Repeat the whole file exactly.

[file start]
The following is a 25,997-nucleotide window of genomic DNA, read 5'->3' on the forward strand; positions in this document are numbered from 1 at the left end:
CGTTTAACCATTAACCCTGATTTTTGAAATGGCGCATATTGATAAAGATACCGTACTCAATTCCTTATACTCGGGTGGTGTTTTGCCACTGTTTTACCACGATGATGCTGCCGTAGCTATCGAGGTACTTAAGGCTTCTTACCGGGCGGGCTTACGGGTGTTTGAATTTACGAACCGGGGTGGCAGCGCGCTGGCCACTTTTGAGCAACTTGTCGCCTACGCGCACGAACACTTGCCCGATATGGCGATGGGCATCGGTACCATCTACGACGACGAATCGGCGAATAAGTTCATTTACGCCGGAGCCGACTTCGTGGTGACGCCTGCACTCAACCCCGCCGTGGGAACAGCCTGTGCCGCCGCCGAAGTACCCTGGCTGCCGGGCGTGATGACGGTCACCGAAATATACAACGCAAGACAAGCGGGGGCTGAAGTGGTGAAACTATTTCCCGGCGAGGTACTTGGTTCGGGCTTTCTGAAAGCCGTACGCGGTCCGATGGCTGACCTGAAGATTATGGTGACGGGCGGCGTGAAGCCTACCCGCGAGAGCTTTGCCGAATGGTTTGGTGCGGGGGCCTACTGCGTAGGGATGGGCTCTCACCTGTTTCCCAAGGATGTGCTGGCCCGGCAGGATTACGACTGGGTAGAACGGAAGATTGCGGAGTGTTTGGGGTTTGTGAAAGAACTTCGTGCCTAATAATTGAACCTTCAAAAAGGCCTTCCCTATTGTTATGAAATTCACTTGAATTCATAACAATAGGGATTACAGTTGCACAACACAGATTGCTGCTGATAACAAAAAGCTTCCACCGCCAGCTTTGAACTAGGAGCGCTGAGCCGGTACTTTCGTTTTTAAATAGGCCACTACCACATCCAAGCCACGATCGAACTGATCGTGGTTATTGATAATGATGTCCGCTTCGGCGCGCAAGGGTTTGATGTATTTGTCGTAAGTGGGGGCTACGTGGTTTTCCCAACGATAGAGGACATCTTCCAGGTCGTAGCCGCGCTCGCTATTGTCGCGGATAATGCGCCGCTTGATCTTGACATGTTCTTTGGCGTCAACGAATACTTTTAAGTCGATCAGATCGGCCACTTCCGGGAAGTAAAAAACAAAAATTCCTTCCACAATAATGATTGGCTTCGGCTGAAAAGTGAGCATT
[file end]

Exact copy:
The following is a 25,997-nucleotide window of genomic DNA, read 5'->3' on the forward strand; positions in this document are numbered from 1 at the left end:
CGTTTAACCATTAACCCTGATTTTTGAAATGGCGCATATTGATAAAGATACCGTACTCAATTCCTTATACTCGGGTGGTGTTTTGCCACTGTTTTACCACGATGATGCTGCCGTAGCTATCGAGGTACTTAAGGCTTCTTACCGGGCGGGCTTACGGGTGTTTGAATTTACGAACCGGGGTGGCAGCGCGCTGGCCACTTTTGAGCAACTTGTCGCCTACGCGCACGAACACTTGCCCGATATGGCGATGGGCATCGGTACCATCTACGACGACGAATCGGCGAATAAGTTCATTTACGCCGGAGCCGACTTCGTGGTGACGCCTGCACTCAACCCCGCCGTGGGAACAGCCTGTGCCGCCGCCGAAGTACCCTGGCTGCCGGGCGTGATGACGGTCACCGAAATATACAACGCAAGACAAGCGGGGGCTGAAGTGGTGAAACTATTTCCCGGCGAGGTACTTGGTTCGGGCTTTCTGAAAGCCGTACGCGGTCCGATGGCTGACCTGAAGATTATGGTGACGGGCGGCGTGAAGCCTACCCGCGAGAGCTTTGCCGAATGGTTTGGTGCGGGGGCCTACTGCGTAGGGATGGGCTCTCACCTGTTTCCCAAGGATGTGCTGGCCCGGCAGGATTACGACTGGGTAGAACGGAAGATTGCGGAGTGTTTGGGGTTTGTGAAAGAACTTCGTGCCTAATAATTGAACCTTCAAAAAGGCCTTCCCTATTGTTATGAAATTCACTTGAATTCATAACAATAGGGATTACAGTTGCACAACACAGATTGCTGCTGATAACAAAAAGCTTCCACCGCCAGCTTTGAACTAGGAGCGCTGAGCCGGTACTTTCGTTTTTAAATAGGCCACTACCACATCCAAGCCACGATCGAACTGATCGTGGTTATTGATAATGATGTCCGCTTCGGCGCGCAAGGGTTTGATGTATTTGTCGTAAGTGGGGGCTACGTGGTTTTCCCAACGATAGAGGACATCTTCCAGGTCGTAGCCGCGCTCGCTATTGTCGCGGATAATGCGCCGCTTGATCTTGACATGTTCTTTGGCGTCAACGAATACTTTTAAGTCGATCAGATCGGCCACTTCCGGGAAGTAAAAAACAAAAATTCCTTCCACAATAATGATTGGCTTCGGCTGAAAAGTGAGCATT